Faculty Candidate Seminar
Seeing the Unseen: Data-Driven 3D Scene Understanding for Robot Vision
Add to Google Calendar
Intelligent robots require advanced vision capabilities to perceive and interact with the real physical world. While computer vision has made great strides in recent years, its predominant paradigm still focuses on analyzing image pixels to infer 2D output representations (bounding boxes, segmentation, etc.), which remain far from sufficient for real-world robotics applications.
In this talk, I will advocate the use of complete 3D scene representations that enable intelligent systems to not only recognize what is seen (e.g. Am I looking at a chair?) but also predict contextual information about the complete 3D environment beyond visible surfaces (e.g. What could be behind the table? Where should I look to find an exit?). As examples, I will present a line of my recent works that demonstrate the power of these representations through amodal 3D object detection (Sliding Shape and Deep Sliding Shapes), analyzing and synthesizing 3D scenes (Semantic Scene Completion), and predicting semantic and 3D structure outside the image field of view (Im2Pano3D). Finally, I will discuss some ongoing efforts on how these 3D scene representations can further enable and benefit from real-world robotic interactions (in the Amazon Robotic Challenge), shifting the way we view computer vision problems from the perspective of a passive observer to that of an active explorer.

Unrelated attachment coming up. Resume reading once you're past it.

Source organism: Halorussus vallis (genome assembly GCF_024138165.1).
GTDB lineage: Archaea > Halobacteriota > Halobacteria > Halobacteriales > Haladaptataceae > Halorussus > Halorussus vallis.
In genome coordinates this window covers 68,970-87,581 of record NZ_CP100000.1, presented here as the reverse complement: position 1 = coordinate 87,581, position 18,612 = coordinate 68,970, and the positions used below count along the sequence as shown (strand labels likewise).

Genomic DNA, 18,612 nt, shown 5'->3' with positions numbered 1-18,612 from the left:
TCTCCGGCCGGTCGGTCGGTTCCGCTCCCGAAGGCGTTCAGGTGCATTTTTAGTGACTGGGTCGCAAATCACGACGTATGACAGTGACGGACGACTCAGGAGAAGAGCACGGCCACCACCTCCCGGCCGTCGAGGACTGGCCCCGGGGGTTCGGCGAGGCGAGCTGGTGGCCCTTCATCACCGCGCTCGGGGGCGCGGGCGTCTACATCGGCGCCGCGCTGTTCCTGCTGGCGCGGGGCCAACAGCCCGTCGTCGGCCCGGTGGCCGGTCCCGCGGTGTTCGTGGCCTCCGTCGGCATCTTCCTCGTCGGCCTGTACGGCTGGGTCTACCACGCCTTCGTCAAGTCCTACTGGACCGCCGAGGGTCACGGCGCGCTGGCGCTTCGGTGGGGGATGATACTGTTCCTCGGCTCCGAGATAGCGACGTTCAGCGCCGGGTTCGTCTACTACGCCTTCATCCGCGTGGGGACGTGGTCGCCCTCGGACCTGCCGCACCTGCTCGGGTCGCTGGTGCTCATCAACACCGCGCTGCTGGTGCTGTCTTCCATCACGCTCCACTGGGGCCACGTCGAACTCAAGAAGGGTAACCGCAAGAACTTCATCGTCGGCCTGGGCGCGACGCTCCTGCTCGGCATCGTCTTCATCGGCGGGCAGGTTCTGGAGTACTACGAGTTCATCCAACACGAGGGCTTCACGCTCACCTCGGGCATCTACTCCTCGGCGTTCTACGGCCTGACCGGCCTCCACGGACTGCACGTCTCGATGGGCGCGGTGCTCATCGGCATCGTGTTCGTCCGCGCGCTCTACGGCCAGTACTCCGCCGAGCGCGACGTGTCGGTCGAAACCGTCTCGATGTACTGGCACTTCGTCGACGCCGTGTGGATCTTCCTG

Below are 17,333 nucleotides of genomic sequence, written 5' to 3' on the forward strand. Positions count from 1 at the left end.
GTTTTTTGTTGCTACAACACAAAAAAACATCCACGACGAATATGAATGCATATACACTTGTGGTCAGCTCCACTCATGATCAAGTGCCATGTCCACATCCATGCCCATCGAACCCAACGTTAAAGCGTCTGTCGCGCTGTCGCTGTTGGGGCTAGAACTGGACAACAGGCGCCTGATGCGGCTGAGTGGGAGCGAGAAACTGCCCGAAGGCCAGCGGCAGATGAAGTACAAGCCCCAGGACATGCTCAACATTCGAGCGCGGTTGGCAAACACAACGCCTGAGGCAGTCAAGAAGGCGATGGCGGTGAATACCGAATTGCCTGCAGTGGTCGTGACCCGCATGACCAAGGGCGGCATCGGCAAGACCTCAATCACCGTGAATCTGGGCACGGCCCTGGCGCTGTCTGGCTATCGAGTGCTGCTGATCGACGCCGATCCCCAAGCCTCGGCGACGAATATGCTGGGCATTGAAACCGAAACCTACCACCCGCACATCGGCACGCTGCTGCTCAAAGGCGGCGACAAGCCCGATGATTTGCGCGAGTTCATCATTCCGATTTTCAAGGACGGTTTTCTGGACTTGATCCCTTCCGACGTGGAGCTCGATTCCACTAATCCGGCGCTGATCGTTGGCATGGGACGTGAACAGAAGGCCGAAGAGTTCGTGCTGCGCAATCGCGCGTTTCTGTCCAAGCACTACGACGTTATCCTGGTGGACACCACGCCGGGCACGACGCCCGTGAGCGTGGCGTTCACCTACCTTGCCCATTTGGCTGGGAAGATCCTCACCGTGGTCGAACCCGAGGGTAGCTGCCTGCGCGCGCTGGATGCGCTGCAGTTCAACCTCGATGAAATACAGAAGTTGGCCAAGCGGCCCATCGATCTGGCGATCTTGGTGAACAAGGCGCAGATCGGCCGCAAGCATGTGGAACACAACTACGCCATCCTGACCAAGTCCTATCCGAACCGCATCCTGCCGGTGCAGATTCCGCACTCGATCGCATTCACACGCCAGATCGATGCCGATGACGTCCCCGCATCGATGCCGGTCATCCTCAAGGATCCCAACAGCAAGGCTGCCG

Shuran Song is a fifth-year Ph.D. candidate in Computer Science at Princeton University, advised by Thomas Funkhouser. Before that, she received a BEng. in Computer Science from HKUST in 2013 with the highest honor. During her Ph.D., she spent time working at Microsoft Research and Google Daydream. Her research interests lie at the intersection of computer vision, computer graphics, and robotics. She was awarded the Facebook Fellowship in 2014, Siebel Scholar in 2016, Wallace Fellowship in 2017, and Princeton SEAS Award for Excellence in 2017. She was named Princeton Innovation's 25 Under 25, and was part of the MIT-Princeton team for the Amazon Robotics Challenge, winning the 3rd place in 2016 and 1st place (stow task) in 2017.